Current Weather

On Air Now

Brett Elmore
Brett Elmore
6:00am - 8:00am

6 former Mississippi Goon Squad officers sentenced to decades in prison in torture of 2 Black men

SHARE NOW

(NEW YORK) — Six former Mississippi law enforcement officers were sentenced to decades in prison during hearings in federal court in Jackson this week for their roles in the torture of two Black men, according to the U.S. Department of Justice.

Four of the former officers were sentenced earlier this week, while the last two were sentenced on Thursday.

Former Rankin County sheriff’s deputy Brett McAlpin was sentenced on Thursday to about 27 years in prison, while former Richland police officer Joshua Hartfield was sentenced to 10 years.

McAlpin and Hartfield are part of a group of former law enforcement officers who had dubbed themselves the “Goon Squad” for their willingness to use excessive force, according to the DOJ.

All six pleaded guilty to a total of 16 felonies related to the racially motivated torture and sexual assault of Michael Jenkins and Eddie Parker, as well as a subsequent plan to cover up their crimes.

Former Rankin County sheriff’s deputy Christian Dedmon was sentenced to 40 years in prison during a hearing in federal court in Jackson on Wednesday for his role in the torture of Jenkins and Parker, as well as the assault of another man during an incident in December 2022 during a traffic stop.

According to federal prosecutors, Dedmon was the organizer of both attacks has received the harshest sentence so far.

“I want to tell them I’m sorry for what they went through, what they are going through,” Dedmon said during the sentencing hearing, per WAPT. “If I [could] take every bit of it back, I promise I would.”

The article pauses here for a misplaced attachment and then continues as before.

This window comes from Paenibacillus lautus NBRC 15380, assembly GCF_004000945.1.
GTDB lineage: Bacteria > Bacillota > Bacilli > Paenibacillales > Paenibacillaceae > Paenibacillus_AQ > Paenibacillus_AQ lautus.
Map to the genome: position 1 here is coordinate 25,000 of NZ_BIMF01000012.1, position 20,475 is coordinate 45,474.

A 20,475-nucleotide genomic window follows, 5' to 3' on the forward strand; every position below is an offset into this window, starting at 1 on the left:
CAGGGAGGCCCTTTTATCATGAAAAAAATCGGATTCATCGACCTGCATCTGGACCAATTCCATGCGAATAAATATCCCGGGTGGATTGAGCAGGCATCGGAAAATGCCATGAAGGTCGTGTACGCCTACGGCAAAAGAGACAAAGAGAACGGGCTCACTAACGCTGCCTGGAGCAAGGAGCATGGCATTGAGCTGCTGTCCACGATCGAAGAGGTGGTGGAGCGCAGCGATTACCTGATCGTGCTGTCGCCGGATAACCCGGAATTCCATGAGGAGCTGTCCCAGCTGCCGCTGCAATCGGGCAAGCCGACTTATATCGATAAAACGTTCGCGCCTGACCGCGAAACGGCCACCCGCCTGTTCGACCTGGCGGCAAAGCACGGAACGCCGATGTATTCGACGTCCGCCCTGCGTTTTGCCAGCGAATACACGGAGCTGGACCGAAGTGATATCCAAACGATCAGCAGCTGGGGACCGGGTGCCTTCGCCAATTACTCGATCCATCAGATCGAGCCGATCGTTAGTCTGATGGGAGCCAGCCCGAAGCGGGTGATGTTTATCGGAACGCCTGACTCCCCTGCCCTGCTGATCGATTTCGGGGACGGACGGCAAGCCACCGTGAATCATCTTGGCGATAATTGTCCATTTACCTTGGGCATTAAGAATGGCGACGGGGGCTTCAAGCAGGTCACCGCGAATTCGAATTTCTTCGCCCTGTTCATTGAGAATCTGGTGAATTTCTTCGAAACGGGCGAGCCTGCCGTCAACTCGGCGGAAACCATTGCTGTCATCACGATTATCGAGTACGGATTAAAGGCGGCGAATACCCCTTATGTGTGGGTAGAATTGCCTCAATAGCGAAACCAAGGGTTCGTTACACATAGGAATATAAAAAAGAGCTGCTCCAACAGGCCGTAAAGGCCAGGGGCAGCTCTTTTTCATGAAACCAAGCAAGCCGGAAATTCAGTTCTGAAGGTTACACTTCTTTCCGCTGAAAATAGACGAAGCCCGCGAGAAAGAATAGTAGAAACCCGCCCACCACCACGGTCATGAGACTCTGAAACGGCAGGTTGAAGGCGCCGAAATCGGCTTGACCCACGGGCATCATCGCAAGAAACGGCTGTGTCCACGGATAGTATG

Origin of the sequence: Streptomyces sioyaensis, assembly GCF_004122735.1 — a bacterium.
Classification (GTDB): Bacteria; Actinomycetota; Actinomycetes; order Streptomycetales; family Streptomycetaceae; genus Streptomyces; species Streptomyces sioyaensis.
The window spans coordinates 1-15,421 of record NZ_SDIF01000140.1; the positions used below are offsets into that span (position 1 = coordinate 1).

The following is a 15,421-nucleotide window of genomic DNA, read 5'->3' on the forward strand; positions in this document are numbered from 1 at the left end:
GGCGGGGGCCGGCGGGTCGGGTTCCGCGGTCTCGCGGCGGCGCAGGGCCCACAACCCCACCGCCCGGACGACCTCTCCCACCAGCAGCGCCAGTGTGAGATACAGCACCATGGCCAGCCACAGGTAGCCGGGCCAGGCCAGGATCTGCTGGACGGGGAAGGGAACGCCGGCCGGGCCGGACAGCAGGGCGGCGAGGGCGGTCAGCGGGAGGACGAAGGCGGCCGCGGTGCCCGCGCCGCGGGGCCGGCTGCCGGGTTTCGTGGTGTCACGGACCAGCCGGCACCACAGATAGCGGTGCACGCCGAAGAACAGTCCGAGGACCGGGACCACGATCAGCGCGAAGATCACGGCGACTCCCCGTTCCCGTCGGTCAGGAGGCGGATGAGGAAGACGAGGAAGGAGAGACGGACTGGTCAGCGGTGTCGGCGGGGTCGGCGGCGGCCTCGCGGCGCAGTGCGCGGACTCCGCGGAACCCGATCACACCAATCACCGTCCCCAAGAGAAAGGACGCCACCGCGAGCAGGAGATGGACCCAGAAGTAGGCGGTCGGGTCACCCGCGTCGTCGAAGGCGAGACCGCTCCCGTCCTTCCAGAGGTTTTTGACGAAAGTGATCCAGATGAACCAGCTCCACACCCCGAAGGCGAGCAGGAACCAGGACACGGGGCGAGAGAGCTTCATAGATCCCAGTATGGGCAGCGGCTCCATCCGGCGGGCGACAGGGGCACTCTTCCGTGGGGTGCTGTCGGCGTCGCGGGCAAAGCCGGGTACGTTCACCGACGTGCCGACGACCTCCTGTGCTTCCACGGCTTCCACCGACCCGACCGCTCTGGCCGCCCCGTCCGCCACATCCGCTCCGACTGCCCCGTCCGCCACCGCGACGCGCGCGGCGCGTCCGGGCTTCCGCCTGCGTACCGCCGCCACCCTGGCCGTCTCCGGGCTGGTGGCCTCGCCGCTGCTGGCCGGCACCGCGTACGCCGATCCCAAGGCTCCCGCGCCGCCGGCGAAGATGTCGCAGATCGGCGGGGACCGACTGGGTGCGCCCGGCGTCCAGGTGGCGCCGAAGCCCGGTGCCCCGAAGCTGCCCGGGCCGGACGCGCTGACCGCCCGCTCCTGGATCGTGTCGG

Malik Shabazz, the lead attorney representing victims Jenkins and Parker, told ABC News in a statement following Dedmon’s sentencing that “history was made today in Mississippi.”

“The 40-year prison sentence given to ‘Goon Squad’ member Christian Dedman by Judge Thomas Lee for the sick and serious crimes committed against our clients Michael Jenkins and Eddie Parker made history today,” Shabazz said. “All of these ‘Goon Squad’ sentences are sending a serious message to all rogue police and other ‘Goon Squads’ all over America, that justice is coming to you.”

Earlier on Wednesday, former Rankin County sheriff’s deputy Daniel Opdyke was sentenced to 17 1/2 years in prison for his role in the incident.

Opdyke cried during the sentencing, according to WAPT, and said that his time in prison so far has helped him reflect on “how I transformed into the monster I became that night.”

“The weight of my actions and the harm I’ve caused will haunt me every day,” Opdyke told the victims. “I wish I could take away your suffering.”

Former Rankin County sheriff’s deputies Hunter Elward was sentenced on Tuesday to 241 months, or about 20 years, while Jeffrey Middleton received a 17 1/2-year sentence for his role in the incident, according to the U.S. Department of Justice.,”These defendants will spend 20 years and 17.5 years in prison for their heinous attack on citizens they had sworn an oath to protect,” Attorney General Merrick Garland said in a statement on Tuesday following the first round of sentencing.

“The Justice Department will hold accountable officers who violate constitutional rights, and in so doing, betray the public trust,” his statement concluded.